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Photoshop Elements 6: The Missing Manual by Barbara Brundage

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Adjusting Skin Tones

If you're like most amateur photographers, your most important photos are pictures of people: your family, your friends, or even just fascinating strangers. Elements gives you yet another tool for making fast fixes—one that's designed especially for correcting photos that have people in them. This is the "Adjust Color for Skin Tone" command, available in both the Quick Fix and Full Edit windows.

The name "Adjust Color for Skin Tone" may be a bit confusing. What this command actually does is adjust your entire image based on the skin tone of someone in the photo. The idea behind "Adjust Color for Skin Tone" is that you may well be much more interested in the way the people in your photos look than in how the background looks. This command gives the highest priority to creating good skin color. It's an automatic fix, but there's a dialog box where you can tweak the results once you've previewed Elements' suggested adjustments. To use the "Adjust Color for Skin Tone" command:

  1. Call up the "Adjust Color for Skin Tone" dialog box.

    In either Quick Fix or Full Edit, go to Enhance → Adjust Color → "Adjust Color for Skin Tone". The dialog box shown in Figure 4-11 appears. You may need to move it out of the way of your photo so you can see what's happening.

    When this dialog box appears, your cursor turns into a little eyedropper when you move it over your photo. Just click the best-looking area of skin you can find. After Elements adjusts the photo based on your click, you can use the sliders to fine-tune the results. Clicking different spots gives different results, so you may want to experiment by clicking different places.

    Figure 4-11. When this dialog box appears, your cursor turns into a little eyedropper when you move it over your photo. Just click the best-looking area of skin you can find. After Elements adjusts the photo based on your click, you can use the sliders to fine-tune the results. Clicking different spots gives different results, so you may want to experiment by clicking different places.

  2. Show Elements an area of skin to sample for calculating the color adjustments.

    Once the dialog box appears, your cursor turns to an eyedropper. Just find a portion of your photo where your subject's skin has relatively good color, and click it.

  3. Tweak the results.

    Elements is often a bit overenthusiastic in its adjustments. Use the sliders in the dialog box to get a more pleasing, realistic color. The Ambient Light slider works just like the Temperature slider in the Quick Fix control panel (Color). Blush increases the rosiness of the skin as you move the slider to the right and decreases it to the left. Tan increases or decreases the browns and oranges in the skin tones. You may get swell results with your first click, or you may have to use all the sliders to get a truly realistic result. It all depends on the photo.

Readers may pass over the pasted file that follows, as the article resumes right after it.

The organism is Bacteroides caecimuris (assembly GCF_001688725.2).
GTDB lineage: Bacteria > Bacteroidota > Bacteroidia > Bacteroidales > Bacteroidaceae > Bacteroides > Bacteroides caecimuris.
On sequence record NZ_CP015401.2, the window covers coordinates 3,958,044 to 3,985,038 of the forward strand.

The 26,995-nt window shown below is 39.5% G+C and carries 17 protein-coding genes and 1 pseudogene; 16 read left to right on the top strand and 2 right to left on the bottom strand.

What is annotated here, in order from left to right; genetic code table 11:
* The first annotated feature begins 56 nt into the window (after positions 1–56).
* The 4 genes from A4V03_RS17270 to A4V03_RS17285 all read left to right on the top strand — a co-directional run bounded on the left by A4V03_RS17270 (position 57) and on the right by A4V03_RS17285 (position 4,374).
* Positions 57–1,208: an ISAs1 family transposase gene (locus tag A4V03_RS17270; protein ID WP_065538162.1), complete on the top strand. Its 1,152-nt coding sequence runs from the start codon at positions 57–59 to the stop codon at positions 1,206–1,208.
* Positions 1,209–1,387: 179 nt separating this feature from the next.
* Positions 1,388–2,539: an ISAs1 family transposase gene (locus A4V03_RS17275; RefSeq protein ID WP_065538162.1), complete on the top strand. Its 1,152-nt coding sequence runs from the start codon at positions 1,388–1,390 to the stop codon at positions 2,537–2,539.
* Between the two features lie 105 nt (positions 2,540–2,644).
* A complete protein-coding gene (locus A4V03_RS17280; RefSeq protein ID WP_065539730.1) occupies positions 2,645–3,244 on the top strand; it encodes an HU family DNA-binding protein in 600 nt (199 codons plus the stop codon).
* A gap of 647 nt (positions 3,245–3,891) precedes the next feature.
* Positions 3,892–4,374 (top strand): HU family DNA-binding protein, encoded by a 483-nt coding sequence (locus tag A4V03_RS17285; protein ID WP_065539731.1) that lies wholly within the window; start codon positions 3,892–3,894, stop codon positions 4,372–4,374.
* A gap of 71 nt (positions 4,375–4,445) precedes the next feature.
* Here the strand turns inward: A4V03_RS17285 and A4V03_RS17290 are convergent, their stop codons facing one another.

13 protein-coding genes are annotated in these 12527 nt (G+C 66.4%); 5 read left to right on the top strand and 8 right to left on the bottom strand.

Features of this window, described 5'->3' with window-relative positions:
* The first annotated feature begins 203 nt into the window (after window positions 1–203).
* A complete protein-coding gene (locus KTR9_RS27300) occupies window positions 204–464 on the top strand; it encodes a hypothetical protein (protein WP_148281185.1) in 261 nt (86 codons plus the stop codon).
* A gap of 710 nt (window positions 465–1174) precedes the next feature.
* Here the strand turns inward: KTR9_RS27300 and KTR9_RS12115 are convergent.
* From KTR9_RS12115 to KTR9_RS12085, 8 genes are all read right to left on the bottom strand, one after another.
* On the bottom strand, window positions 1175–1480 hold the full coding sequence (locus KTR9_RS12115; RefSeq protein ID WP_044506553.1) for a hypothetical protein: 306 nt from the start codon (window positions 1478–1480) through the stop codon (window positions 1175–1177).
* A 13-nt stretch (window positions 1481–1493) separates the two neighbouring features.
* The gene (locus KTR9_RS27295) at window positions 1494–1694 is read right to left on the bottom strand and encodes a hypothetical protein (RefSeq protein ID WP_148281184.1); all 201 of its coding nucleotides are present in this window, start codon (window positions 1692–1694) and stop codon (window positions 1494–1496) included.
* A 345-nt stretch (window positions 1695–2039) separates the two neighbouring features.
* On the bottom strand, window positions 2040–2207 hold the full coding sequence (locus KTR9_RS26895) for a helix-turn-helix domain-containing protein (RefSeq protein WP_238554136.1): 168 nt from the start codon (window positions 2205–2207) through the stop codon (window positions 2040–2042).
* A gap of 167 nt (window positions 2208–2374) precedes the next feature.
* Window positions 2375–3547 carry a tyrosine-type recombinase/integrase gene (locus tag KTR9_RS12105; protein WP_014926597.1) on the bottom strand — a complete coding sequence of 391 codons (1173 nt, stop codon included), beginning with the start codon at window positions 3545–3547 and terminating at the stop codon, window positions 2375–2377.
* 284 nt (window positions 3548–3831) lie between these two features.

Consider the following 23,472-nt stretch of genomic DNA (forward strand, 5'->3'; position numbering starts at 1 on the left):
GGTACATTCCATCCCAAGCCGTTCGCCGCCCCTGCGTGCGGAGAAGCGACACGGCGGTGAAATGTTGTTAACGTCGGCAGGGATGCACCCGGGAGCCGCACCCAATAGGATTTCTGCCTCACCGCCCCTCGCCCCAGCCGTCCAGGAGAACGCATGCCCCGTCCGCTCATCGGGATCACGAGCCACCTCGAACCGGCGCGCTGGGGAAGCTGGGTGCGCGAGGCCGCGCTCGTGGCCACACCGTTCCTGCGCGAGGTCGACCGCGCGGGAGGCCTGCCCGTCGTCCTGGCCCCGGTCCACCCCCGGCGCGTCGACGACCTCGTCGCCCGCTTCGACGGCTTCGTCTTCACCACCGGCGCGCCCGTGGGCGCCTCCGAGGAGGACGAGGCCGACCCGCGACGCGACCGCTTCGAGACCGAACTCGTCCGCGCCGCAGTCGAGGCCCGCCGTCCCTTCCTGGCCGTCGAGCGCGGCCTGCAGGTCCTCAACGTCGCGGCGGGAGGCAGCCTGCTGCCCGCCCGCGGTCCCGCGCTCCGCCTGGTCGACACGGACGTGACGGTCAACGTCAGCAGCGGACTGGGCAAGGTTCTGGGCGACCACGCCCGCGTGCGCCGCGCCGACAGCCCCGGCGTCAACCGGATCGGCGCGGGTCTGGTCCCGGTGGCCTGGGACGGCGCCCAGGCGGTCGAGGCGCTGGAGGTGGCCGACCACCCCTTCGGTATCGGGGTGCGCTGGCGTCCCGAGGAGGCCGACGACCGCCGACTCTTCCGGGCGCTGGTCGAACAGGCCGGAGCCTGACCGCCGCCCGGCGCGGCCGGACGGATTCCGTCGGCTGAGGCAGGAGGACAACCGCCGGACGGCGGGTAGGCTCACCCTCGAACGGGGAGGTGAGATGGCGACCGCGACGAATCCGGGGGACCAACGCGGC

You can preview the changes right in your photo as you work. If you mess up and want to start again, click Reset. If you decide you'd rather be using another tool instead, click Cancel.

    Tip

    The "Adjust Color for Skin Tone" sliders are like the Quick Fix sliders in that you can get an idea of which way to move them by looking at the colors in the slider tracks in the dialog box.

  4. When you like what you see, click OK.

    Elements applies your changes. If you want to undo them, press Ctrl+Z.

"Adjust Color for Skin Tone" seems to work best on fair skin, and not so well on darker skin tones. And it's most suited for making fairly subtle adjustments, so you may have to reduce the amount of change from what Elements first did.

Also, notice that not only the skin tones are changing. Elements is adjusting all the colors in the photo in sync with the skin tones (Figure 4-12). Sometimes you may find you've acquired quite a color cast by the time you've got the skin just right (see Removing Unwanted Color). If this bothers you, try a different tool. On the other hand, you can create some very nice late afternoon light effects with this command.

While "Adjust Color for Skin Tone" is really meant as a kind of alternative fast fix, you may find it's most useful for making small final adjustments to photos you've already edited using other tools.

Tip

If you understand layers (explained in Chapter 6), you may want to make a duplicate layer and apply this command to your duplicate. Then you can adjust the intensity of the result by adjusting the layer's opacity (see Managing Layers).

Top: This photo shows a slight greenish cast, giving the little boy a somewhat unappealing skin tone.Bottom: "Adjust Color for Skin Tone" is able to warm up his skin tones, and it even removes the greenish tinge to the wood of the bench he's sitting on.

Figure 4-12. Top: This photo shows a slight greenish cast, giving the little boy a somewhat unappealing skin tone. Bottom: "Adjust Color for Skin Tone" is able to warm up his skin tones, and it even removes the greenish tinge to the wood of the bench he's sitting on.

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